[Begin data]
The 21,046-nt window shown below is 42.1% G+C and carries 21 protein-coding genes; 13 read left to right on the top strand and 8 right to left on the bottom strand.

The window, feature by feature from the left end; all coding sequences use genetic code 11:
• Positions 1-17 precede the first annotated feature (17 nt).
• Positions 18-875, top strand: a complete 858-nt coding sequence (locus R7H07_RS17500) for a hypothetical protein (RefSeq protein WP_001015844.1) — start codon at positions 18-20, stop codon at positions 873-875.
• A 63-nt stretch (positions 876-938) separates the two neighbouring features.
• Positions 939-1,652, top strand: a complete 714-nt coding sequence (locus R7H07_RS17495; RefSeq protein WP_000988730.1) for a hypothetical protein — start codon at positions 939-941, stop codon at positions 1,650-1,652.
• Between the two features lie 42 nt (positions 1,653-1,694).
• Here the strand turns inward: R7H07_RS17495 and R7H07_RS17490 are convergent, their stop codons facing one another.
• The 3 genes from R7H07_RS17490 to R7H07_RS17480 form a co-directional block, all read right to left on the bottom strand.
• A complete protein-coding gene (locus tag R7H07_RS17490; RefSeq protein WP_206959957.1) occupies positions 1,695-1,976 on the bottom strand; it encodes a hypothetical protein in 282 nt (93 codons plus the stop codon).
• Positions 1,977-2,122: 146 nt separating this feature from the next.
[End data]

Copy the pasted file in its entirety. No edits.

The 21,046-nt window shown below is 42.1% G+C and carries 21 protein-coding genes; 13 read left to right on the top strand and 8 right to left on the bottom strand.

The window, feature by feature from the left end; all coding sequences use genetic code 11:
• Positions 1-17 precede the first annotated feature (17 nt).
• Positions 18-875, top strand: a complete 858-nt coding sequence (locus R7H07_RS17500) for a hypothetical protein (RefSeq protein WP_001015844.1) — start codon at positions 18-20, stop codon at positions 873-875.
• A 63-nt stretch (positions 876-938) separates the two neighbouring features.
• Positions 939-1,652, top strand: a complete 714-nt coding sequence (locus R7H07_RS17495; RefSeq protein WP_000988730.1) for a hypothetical protein — start codon at positions 939-941, stop codon at positions 1,650-1,652.
• Between the two features lie 42 nt (positions 1,653-1,694).
• Here the strand turns inward: R7H07_RS17495 and R7H07_RS17490 are convergent, their stop codons facing one another.
• The 3 genes from R7H07_RS17490 to R7H07_RS17480 form a co-directional block, all read right to left on the bottom strand.
• A complete protein-coding gene (locus tag R7H07_RS17490; RefSeq protein WP_206959957.1) occupies positions 1,695-1,976 on the bottom strand; it encodes a hypothetical protein in 282 nt (93 codons plus the stop codon).
• Positions 1,977-2,122: 146 nt separating this feature from the next.